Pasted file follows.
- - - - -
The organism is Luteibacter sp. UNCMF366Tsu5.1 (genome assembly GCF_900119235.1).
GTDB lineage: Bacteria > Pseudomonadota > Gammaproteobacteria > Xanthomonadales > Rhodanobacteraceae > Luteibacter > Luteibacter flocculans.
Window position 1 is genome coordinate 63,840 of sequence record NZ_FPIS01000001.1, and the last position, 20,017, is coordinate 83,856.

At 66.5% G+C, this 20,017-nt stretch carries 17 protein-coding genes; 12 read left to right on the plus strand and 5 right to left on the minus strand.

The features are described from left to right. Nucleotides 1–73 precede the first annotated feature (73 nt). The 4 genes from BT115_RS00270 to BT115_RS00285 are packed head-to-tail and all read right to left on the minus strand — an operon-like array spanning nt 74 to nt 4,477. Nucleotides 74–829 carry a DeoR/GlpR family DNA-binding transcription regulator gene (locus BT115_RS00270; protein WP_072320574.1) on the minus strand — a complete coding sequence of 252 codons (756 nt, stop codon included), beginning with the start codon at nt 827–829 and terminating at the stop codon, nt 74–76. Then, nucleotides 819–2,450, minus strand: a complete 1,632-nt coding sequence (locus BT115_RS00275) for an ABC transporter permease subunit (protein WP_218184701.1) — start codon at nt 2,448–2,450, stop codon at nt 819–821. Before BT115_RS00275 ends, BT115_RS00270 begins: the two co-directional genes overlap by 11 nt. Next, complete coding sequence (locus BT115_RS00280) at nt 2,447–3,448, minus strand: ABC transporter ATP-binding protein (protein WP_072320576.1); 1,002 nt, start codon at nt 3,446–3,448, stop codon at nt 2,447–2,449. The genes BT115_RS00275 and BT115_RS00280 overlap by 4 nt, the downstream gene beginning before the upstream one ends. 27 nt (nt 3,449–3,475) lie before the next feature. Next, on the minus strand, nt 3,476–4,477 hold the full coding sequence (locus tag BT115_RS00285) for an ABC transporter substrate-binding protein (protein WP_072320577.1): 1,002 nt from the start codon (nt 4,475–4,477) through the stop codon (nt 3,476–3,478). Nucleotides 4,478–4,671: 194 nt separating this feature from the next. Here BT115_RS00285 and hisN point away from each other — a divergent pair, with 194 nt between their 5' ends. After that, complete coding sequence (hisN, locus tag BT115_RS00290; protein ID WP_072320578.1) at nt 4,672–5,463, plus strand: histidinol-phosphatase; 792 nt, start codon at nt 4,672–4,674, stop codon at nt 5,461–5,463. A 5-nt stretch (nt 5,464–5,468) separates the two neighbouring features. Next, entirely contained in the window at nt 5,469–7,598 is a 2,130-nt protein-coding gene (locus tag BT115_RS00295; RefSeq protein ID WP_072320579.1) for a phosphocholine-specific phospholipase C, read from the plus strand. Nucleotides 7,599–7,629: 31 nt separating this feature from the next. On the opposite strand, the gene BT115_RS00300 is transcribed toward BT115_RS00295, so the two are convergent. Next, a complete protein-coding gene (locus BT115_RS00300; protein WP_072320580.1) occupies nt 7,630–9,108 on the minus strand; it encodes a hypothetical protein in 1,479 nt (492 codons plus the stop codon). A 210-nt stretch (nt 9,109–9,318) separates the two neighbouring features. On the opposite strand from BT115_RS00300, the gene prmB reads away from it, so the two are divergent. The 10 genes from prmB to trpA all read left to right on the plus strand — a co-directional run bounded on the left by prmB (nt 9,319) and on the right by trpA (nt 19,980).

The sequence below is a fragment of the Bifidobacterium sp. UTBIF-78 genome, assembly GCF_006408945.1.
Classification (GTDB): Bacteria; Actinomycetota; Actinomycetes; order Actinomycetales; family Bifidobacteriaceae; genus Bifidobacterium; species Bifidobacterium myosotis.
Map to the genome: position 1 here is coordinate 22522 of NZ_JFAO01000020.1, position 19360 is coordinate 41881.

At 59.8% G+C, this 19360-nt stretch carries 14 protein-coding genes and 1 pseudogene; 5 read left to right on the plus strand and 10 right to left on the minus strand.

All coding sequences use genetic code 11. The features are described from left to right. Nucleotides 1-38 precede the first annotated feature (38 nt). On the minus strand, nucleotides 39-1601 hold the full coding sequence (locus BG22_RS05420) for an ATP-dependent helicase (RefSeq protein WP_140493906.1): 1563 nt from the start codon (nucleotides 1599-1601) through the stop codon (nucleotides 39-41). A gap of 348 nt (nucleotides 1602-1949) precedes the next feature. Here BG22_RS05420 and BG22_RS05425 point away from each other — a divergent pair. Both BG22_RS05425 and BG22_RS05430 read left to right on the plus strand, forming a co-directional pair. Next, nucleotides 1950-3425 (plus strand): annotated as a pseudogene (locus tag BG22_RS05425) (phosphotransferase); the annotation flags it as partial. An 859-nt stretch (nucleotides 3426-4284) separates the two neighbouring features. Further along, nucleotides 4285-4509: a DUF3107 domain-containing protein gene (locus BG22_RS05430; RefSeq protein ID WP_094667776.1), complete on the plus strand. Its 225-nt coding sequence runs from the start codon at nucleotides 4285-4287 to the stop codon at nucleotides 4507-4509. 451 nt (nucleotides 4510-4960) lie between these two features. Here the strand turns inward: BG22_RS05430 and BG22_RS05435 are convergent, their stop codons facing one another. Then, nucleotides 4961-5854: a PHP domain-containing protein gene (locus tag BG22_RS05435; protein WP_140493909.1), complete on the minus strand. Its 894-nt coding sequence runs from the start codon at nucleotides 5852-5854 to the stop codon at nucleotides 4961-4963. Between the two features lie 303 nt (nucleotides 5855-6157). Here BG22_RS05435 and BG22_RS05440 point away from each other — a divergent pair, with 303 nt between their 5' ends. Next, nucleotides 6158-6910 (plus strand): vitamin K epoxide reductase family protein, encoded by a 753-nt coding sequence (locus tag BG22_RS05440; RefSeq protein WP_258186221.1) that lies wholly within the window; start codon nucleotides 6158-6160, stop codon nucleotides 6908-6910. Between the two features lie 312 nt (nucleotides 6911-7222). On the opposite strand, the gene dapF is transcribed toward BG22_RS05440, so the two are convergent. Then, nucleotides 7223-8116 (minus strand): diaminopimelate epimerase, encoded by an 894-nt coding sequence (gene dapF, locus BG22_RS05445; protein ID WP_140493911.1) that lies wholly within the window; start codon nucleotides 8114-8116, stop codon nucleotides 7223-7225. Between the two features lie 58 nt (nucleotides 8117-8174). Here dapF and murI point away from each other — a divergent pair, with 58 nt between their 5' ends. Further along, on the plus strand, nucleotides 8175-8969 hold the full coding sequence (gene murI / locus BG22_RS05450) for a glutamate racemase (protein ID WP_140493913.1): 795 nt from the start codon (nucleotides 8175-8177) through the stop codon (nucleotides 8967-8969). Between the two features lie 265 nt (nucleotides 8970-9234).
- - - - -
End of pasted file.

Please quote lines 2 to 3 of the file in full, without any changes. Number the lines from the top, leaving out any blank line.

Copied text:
GTDB lineage: Bacteria > Pseudomonadota > Gammaproteobacteria > Xanthomonadales > Rhodanobacteraceae > Luteibacter > Luteibacter flocculans.
Window position 1 is genome coordinate 63,840 of sequence record NZ_FPIS01000001.1, and the last position, 20,017, is coordinate 83,856.